The European Court of Human Rights (ECtHR) has published its judgements in the cases of Chaplin v. the United Kingdom, Eweida v. the United Kingdom, Ladele v. the United Kingdom and McFarlane v. the United Kingdom. The court found in favour only of Nadia Eweida the former British Airways employee. The applicants, four practicing Christians, complain that domestic law failed to adequately protect their right to manifest their religion. The British Humanist Association (BHA) has applauded the ECtHR for ‘applying the right principles’ to the cases – principles of equality and human rights, and for dismissing three of the cases of alleged discrimination.
The cases involve:
- Lillian Ladele, the registrar who refused to conduct same-sex partnerships because of her religion;
- Gary McFarlane, who refused to treat gay couples equally with straight ones in his job as a counsellor at Relate because of his religion;
- Shirley Chaplin, who refused an offer of wearing her cross on a pin and demanded to wear it on a chain, in spite of her employer saying this was dangerous in nursing;
- Nadia Eweida, who demanded the right to wear a cross visibly in spite of a uniform code specifying no jewellery.
In all but the case of Eweida, the ECtHR found that the individuals’ human right to freedom of religion had not been unlawfully inhibited.
BHA Chief Executive Andrew Copson commented, ‘The European Court applied exactly the same tests and measures that we have been advocating for years. They asked the question “Will this manifestation of a person’s religion interfere with the rights of others?” In three out of the four cases they found it would and rightly dismissed them.
‘These cases have been repeatedly lost in court after court and have wasted an enormous amount of time just as they have generated a huge amount of unnecessarily divisive feeling amongst the public. The victim narrative that lies behind them, whipped up by the political Christian lobby groups that organise them and the socially conservative media that report them, has no basis in reality. The widespread misreporting of these cases under the guise of “Christian persecution” when they are anything but has undermined the chance of the public to get a really clear understanding of what the issues engaged by these cases really are.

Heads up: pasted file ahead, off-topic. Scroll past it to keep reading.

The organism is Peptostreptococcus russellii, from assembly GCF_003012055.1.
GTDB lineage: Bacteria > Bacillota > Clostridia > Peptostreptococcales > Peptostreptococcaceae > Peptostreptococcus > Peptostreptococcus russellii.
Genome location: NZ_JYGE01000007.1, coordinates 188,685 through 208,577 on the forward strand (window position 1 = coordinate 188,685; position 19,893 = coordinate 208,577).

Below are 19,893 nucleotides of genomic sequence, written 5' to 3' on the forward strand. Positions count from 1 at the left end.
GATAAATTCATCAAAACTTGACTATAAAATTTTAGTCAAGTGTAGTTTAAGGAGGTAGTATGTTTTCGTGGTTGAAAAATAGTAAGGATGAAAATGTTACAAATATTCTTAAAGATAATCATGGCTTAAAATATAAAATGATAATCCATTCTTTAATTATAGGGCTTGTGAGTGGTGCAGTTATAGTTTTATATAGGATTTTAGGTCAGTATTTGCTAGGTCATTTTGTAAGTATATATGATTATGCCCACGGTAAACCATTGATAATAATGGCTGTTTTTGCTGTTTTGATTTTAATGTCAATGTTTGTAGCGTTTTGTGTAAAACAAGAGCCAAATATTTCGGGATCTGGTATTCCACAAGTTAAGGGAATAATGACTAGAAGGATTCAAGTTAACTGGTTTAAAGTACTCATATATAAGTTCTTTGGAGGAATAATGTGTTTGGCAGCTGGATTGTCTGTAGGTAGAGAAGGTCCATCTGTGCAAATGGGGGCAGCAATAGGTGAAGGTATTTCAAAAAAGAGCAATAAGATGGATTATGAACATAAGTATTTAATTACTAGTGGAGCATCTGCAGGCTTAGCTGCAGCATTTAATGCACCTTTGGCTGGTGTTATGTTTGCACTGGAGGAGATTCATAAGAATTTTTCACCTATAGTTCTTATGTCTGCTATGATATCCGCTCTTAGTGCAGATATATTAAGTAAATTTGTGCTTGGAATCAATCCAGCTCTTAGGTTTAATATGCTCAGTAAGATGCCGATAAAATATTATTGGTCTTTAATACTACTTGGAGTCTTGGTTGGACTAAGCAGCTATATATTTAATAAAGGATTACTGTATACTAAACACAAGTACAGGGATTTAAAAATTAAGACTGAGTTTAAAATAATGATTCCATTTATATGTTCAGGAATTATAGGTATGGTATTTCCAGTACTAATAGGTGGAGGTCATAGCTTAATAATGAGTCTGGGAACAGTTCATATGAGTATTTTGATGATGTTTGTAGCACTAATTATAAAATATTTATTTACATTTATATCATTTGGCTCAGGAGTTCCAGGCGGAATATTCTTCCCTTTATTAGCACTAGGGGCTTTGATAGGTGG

‘What they describe as discrimination and marginalisation of Christians is in fact the proper upholding of human rights and equalities law and principles – principles which protect all people against unfair treatment – and we are pleased that the court has recognised this. All reasonable people will agree that there is scope in a secular democracy for reasonable accommodation of religious beliefs when that accommodation does not affect the rights and freedoms of others. But if believers try to invoke their beliefs as a defence for treating other people badly – denying them a service because they are gay or claiming a right to preach at them in a professional context – the law is right to prevent them. It’s not persecution of Christians; it’s the maintenance of a civilised society for all.’
The BHA will be available for comment once the judgments are published. For comment and to arrange interviews please contact BHA Chief Executive Andrew Copson on 07534 258596 or at firstname.lastname@example.org or BHA Head of Public Affairs Pavan Dhaliwal on 0773 843 5059 or at email@example.com.
Read the ECtHR’s full judgement: http://hudoc.echr.coe.int/webservices/content/pdf/001-115881
Read the ECtHR’s press release: http://udoc.echr.coe.int/webservices/content/pdf/003-4221189-5014359
The British Humanist Association is the national charity working on behalf of non-religious people who seek to live ethical and fulfilling lives on the basis of reason and humanity. It promotes a secular state and equal treatment in law and policy of everyone, regardless of religion or belief.